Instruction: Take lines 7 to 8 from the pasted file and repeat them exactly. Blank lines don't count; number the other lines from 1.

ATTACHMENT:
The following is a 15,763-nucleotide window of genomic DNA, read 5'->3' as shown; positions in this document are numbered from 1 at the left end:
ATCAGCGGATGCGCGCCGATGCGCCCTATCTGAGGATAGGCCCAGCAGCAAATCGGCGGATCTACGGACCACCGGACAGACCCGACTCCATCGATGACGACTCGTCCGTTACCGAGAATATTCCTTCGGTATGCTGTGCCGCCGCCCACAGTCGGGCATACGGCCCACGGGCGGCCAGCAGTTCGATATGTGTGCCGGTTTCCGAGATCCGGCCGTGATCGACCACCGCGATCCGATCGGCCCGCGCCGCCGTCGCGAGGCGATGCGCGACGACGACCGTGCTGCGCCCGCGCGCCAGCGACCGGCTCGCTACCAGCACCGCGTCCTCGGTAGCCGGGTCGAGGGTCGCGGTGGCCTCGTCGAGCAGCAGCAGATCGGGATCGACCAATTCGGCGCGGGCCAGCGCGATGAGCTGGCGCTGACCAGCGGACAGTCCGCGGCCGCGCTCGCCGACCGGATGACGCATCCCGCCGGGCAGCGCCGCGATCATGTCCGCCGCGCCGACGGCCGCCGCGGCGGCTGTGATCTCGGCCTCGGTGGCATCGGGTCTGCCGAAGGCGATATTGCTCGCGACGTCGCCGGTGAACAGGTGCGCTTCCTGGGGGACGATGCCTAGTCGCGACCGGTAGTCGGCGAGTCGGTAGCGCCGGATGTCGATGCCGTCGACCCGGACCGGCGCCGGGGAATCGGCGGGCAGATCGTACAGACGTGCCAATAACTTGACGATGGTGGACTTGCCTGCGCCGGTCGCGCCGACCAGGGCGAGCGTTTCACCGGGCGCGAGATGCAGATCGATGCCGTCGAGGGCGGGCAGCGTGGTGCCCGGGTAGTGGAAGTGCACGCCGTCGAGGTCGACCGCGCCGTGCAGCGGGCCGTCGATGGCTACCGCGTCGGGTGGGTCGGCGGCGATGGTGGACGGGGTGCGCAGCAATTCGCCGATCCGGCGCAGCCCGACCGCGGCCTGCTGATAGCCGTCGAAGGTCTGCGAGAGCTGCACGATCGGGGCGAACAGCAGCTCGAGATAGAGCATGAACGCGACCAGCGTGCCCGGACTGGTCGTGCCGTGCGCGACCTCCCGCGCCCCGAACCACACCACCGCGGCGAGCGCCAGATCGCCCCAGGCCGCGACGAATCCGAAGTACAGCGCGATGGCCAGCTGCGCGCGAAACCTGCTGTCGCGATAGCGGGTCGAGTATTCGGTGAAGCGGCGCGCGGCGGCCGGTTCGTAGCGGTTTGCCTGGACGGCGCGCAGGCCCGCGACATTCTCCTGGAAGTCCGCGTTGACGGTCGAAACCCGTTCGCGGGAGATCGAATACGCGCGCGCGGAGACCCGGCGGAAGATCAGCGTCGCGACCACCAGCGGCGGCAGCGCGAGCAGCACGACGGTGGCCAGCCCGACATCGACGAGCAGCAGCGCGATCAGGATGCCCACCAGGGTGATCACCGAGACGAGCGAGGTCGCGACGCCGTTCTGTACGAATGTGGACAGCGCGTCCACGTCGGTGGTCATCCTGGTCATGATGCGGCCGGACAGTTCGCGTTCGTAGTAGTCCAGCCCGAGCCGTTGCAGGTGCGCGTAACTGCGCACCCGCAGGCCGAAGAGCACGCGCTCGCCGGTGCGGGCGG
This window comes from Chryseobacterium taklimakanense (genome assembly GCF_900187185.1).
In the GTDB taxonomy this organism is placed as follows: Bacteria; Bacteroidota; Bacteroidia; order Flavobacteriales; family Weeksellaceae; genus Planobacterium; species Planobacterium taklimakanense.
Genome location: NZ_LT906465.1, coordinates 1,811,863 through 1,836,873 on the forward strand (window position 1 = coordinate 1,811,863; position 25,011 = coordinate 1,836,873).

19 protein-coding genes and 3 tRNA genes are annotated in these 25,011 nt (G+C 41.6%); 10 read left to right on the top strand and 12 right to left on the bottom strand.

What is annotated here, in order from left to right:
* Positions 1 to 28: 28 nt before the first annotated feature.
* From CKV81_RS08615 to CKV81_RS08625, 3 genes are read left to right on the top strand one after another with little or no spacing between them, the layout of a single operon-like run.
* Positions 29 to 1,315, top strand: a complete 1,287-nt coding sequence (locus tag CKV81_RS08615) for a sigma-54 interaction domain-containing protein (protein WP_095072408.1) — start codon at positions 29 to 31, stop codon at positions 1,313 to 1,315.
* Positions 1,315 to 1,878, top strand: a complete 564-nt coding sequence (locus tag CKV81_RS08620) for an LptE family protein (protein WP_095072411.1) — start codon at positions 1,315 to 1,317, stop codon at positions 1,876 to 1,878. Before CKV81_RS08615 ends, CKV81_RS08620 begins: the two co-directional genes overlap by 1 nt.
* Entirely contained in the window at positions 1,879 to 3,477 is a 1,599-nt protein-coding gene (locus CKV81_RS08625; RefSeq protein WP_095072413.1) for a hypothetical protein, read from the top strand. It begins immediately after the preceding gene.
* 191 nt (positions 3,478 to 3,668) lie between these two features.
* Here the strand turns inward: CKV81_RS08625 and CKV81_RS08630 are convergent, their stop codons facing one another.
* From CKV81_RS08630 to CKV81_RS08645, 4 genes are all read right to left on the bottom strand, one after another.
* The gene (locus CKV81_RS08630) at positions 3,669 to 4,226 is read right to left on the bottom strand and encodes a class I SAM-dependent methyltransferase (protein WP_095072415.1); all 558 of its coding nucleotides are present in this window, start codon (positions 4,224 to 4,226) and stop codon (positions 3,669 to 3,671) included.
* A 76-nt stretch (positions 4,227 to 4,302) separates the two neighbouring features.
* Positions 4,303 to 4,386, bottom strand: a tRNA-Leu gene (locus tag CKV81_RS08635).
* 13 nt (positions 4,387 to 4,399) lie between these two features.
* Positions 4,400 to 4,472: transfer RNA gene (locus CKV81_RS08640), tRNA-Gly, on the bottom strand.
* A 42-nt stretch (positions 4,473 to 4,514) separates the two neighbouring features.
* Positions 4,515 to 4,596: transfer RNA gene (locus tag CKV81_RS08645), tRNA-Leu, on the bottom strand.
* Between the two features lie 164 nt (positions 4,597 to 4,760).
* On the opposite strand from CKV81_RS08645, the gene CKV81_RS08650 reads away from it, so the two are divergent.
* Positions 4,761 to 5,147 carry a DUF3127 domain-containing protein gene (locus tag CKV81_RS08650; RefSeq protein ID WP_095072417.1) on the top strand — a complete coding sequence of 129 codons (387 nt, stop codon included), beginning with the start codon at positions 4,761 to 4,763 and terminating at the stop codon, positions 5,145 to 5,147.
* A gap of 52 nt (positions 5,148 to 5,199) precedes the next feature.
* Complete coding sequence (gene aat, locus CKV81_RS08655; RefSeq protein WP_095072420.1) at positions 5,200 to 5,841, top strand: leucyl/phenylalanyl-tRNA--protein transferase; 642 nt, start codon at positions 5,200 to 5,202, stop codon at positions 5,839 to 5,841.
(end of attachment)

What is annotated here, in order from left to right:
* Positions 1 to 28: 28 nt before the first annotated feature.